Perception of security
A TSA employee searches the luggage of a United Airlines passenger at a security checkpoint at San Francisco International Airport August 10, 2006
KAI RYSSDAL: If you're hearing us in the car headed to the airport, it's probably a little too late for you. But AAA figures this could be the busiest Thanksgiving ever for air travelers. Close to 5 million passengers this weekend. That's even with higher airfares.
If you haven't experienced the joys of flying lately, brace yourself for the first big travel holiday since the new rules on liquids went into effect. Hopefully we all feel safer. Because Marketplace's Bob Moon reports we might paying the price for the rest of our lives.
BOB MOON: If you find yourself stuck in a long line waiting to make your flight this week, you might think back to the good old days — a few months ago — when the thought of having airport security searching for soda pop was just the wild idea behind a Sierra Mist commercial:
DRINK COMMERCIAL: 'Wah, wah-wah. Sir, I'm going to have to take that.'
'Wah-wah - what is that, sir?'
'Thank you.''Please hand it over, sir.'
'You're just going wah-wah when you put thing over the Sierra . . .'
Americans have had time to get used to the fact that's no longer a joke. But so have terrorists looking for a new opening. Which raises the question: Has it been worth the cost, in disruption and literally hundreds of millions of dollars, to plug this one specific security hole?
Robert Poole is an aviation expert for the libertarian Reason Foundation:
ROBERT POOLE:"An overall strategy of simply hardening what we think at a given time are the most-likely targets is a losing game, because there's infinite number of targets."
Poole's afraid we're giving in to the fear factor, if the terrorists have managed to make air travel something most people dread.
POOLE:"If they can make that an economically unviable industry, that's a big success. And if they trick us into doing it to ourselves, that would really be a tragedy."
He says too many resources are being spent on threats that aren't really threats. Remember all the time spent seizing fingernail clippers? They're OK now, but there are new perceived threats. The other day, my stepfather had his gel-filled shoe inserts confiscated, which prompted a question to the head of the Transportation Security Administration, Kip Hawley.
MOON: What's the security threat in a gel insole?
KIP HAWLEY: Well, we're not worried about your dad's gel insoles. We're worried about a terrorist trying to camouflage something that looks like a gel insole, or uses the gel insole as a diversion to hide something they put down into the heel.
Critics complain of maddening contradictions. The TSA has no easy way of distinguishing whether gel-filled bras are cosmetic or prosthetic, so women wearing them have been waved through. Tearful toddlers have been subjected to searches. The TSA chief says this is the price of security.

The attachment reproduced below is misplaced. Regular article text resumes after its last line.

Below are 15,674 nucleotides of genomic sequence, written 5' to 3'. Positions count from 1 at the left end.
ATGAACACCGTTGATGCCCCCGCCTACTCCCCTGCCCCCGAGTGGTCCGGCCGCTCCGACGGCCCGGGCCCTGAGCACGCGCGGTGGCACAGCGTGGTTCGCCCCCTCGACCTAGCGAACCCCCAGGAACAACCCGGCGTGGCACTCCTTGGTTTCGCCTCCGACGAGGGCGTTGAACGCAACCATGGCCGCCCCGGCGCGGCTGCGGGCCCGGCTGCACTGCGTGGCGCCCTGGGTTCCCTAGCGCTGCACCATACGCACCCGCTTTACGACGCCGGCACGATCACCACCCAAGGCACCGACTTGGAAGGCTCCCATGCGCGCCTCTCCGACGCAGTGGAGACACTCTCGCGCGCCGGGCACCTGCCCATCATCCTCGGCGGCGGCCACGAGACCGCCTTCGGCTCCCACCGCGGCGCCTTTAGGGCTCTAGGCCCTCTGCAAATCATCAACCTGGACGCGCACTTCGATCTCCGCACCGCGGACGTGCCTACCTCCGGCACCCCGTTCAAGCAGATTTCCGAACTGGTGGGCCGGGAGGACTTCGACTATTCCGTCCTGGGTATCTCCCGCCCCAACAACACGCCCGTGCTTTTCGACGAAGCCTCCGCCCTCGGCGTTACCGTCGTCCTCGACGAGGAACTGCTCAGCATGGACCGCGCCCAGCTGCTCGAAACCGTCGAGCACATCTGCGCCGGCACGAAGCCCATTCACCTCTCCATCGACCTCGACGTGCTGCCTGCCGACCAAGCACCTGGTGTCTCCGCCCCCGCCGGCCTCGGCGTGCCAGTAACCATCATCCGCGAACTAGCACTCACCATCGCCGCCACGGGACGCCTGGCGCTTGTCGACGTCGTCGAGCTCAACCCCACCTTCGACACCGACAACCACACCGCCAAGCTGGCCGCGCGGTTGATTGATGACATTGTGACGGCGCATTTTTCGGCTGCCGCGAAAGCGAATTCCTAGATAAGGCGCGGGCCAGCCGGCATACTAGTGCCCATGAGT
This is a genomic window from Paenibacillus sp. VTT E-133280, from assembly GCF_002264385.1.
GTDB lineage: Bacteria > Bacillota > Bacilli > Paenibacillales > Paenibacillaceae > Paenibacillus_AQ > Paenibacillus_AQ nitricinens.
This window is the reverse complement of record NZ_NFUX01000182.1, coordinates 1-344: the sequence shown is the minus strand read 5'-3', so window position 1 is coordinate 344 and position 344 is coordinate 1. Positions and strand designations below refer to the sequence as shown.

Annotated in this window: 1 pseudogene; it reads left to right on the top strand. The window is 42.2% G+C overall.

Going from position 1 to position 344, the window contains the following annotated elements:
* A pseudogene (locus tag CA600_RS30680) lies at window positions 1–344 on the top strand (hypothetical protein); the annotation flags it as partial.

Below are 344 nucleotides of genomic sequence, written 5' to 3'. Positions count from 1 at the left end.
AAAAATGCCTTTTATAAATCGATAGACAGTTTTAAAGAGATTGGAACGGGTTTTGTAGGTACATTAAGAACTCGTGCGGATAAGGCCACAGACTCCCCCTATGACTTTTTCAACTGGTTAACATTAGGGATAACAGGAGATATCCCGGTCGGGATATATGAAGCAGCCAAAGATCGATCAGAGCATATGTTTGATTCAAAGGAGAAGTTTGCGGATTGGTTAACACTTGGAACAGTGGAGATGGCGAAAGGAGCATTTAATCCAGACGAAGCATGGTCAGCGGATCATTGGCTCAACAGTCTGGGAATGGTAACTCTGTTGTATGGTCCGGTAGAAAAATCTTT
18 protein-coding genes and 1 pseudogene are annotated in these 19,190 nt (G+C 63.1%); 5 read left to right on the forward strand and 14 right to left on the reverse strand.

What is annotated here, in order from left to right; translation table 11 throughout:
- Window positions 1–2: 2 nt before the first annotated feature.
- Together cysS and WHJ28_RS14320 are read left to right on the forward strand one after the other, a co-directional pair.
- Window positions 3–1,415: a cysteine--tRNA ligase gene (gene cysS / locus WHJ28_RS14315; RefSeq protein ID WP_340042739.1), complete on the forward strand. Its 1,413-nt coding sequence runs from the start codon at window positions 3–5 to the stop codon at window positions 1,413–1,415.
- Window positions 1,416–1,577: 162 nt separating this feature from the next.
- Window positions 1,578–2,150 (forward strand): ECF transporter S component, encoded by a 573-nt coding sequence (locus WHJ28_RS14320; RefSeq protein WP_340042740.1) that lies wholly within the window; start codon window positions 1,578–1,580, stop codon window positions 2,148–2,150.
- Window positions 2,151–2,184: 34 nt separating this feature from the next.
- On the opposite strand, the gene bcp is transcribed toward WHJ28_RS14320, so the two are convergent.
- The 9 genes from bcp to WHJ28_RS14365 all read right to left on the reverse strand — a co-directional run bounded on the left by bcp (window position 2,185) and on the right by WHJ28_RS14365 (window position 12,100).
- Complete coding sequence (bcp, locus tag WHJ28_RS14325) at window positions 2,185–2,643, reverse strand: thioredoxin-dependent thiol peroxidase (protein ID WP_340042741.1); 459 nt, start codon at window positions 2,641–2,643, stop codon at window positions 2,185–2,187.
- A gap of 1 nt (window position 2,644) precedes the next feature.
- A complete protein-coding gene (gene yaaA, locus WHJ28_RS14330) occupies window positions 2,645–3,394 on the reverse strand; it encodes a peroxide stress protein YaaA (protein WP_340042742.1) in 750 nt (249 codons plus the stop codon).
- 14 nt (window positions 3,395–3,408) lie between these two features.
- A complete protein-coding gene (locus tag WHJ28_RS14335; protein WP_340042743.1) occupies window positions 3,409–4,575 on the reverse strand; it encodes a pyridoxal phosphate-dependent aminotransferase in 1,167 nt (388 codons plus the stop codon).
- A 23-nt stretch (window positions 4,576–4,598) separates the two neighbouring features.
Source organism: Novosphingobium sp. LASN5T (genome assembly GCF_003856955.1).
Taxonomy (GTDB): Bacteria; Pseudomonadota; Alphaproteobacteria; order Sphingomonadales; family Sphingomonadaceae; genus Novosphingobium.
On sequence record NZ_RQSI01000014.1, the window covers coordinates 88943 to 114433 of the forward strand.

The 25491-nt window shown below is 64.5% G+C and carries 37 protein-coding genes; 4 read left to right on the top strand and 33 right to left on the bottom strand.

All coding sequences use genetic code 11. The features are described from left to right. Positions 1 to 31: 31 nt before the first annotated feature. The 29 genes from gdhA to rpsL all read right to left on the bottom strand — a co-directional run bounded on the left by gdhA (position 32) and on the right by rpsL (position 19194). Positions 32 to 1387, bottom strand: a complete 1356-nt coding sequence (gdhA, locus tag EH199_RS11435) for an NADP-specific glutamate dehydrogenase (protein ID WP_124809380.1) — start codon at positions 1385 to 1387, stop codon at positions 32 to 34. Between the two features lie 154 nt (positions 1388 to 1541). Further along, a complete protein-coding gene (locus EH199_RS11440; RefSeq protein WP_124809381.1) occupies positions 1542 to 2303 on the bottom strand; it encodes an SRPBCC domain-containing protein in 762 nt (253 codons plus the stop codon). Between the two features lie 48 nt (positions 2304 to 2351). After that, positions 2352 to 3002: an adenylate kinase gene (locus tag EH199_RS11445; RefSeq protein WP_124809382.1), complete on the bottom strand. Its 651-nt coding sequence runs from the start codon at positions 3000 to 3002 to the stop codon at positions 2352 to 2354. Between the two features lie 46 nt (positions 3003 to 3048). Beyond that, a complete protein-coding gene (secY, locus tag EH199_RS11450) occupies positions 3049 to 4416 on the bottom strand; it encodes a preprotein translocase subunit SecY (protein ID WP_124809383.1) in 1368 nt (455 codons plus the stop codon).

HAWLEY: Terrorists have used small children, have used the elderly — in fact, somebody tried to hijack a plane a year or so ago with a weapon concealed in a wheelchair. Terrorists try to use people who you otherwise would not think would be terrorists.
But while the TSA searches grandma on her way to Thanksgiving dinner, the ranking Democrat on the House Aviation subcommittee, Oregon's Peter DeFazio, points to huge security holes that remain:
PETER DEFAZIO: Still today, the Bush administration has not managed to issue a uniform identification for all the people who have access to the air side of the airport — the cleaners, baggage handlers, the mechanics, caterers, everybody else. We don't know who they are, we don't know what they're putting on the planes. We envisioned that that side of the airport would be secured also. It hasn't been.
Critics also warn of gaping security holes overseas. In August, a luggage-sniffing dog in Houston discovered a half stick of dynamite, packed in a bag arriving from Argentina. Security consultant Anthony Fainberg, a former TSA science advisor, says it's appalling the U.S. isn't insisting that foreign airports enforce the same standards we do.
ANTHONY FAINBERG: Americans flying into this country would be just as dead on a plane that blew up over the Atlantic as they would be dead on a plane that blew up over Kansas.
Despite such warnings, Air Transport Association chief James May, who represents the airline industry, insists there's no widespread worry over security:
JAMES MAY: Let's not overlook the fact we have a significantly improved security system today than we had pre-9/11.
TSA chief Kip Hawley concedes the system's not perfect, but he says it has many backup layers. I asked if the government has layered on so much confusion, it's put the traveling public in a permanent state of siege.
HAWLEY: Well, I think a permanent state of being alert is excellent. We do depend on the public to be alert.
And what does he mean by a permanent state of alert? Kevin Mitchell, who heads the Business Traveler's Coalition, says Americans need to start asking: Is it really worth it?
KEVIN MITCHELL: We have effectively institutionalized a lot of our trade-offs in personal liberties without debate, but more importantly, without any expectation that we'll know that we have won. We're at risk of institutionalizing this curtailment in our freedoms forever and a day.
In Los Angeles, I'm Bob Moon for Marketplace.